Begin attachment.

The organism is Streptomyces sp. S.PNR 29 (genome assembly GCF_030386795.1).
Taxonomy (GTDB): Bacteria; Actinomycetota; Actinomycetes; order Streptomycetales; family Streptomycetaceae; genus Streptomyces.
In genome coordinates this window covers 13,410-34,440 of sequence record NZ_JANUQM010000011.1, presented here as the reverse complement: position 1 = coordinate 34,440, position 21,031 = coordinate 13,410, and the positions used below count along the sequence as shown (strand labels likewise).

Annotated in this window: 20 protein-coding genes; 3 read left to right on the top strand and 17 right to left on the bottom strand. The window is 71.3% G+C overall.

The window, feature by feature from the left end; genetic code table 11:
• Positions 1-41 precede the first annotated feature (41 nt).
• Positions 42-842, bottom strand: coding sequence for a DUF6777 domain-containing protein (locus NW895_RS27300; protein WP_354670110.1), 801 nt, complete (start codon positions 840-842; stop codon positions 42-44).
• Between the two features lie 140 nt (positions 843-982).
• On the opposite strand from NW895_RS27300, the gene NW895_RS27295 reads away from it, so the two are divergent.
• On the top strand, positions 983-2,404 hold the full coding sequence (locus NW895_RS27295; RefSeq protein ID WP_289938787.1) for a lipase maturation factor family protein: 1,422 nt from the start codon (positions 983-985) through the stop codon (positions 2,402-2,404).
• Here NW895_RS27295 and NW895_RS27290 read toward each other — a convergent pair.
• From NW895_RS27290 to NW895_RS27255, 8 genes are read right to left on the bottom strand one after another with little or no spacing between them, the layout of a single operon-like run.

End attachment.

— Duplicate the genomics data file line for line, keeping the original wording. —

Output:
The organism is Streptomyces sp. S.PNR 29 (genome assembly GCF_030386795.1).
Taxonomy (GTDB): Bacteria; Actinomycetota; Actinomycetes; order Streptomycetales; family Streptomycetaceae; genus Streptomyces.
In genome coordinates this window covers 13,410-34,440 of sequence record NZ_JANUQM010000011.1, presented here as the reverse complement: position 1 = coordinate 34,440, position 21,031 = coordinate 13,410, and the positions used below count along the sequence as shown (strand labels likewise).

Annotated in this window: 20 protein-coding genes; 3 read left to right on the top strand and 17 right to left on the bottom strand. The window is 71.3% G+C overall.

The window, feature by feature from the left end; genetic code table 11:
• Positions 1-41 precede the first annotated feature (41 nt).
• Positions 42-842, bottom strand: coding sequence for a DUF6777 domain-containing protein (locus NW895_RS27300; protein WP_354670110.1), 801 nt, complete (start codon positions 840-842; stop codon positions 42-44).
• Between the two features lie 140 nt (positions 843-982).
• On the opposite strand from NW895_RS27300, the gene NW895_RS27295 reads away from it, so the two are divergent.
• On the top strand, positions 983-2,404 hold the full coding sequence (locus NW895_RS27295; RefSeq protein ID WP_289938787.1) for a lipase maturation factor family protein: 1,422 nt from the start codon (positions 983-985) through the stop codon (positions 2,402-2,404).
• Here NW895_RS27295 and NW895_RS27290 read toward each other — a convergent pair.
• From NW895_RS27290 to NW895_RS27255, 8 genes are read right to left on the bottom strand one after another with little or no spacing between them, the layout of a single operon-like run.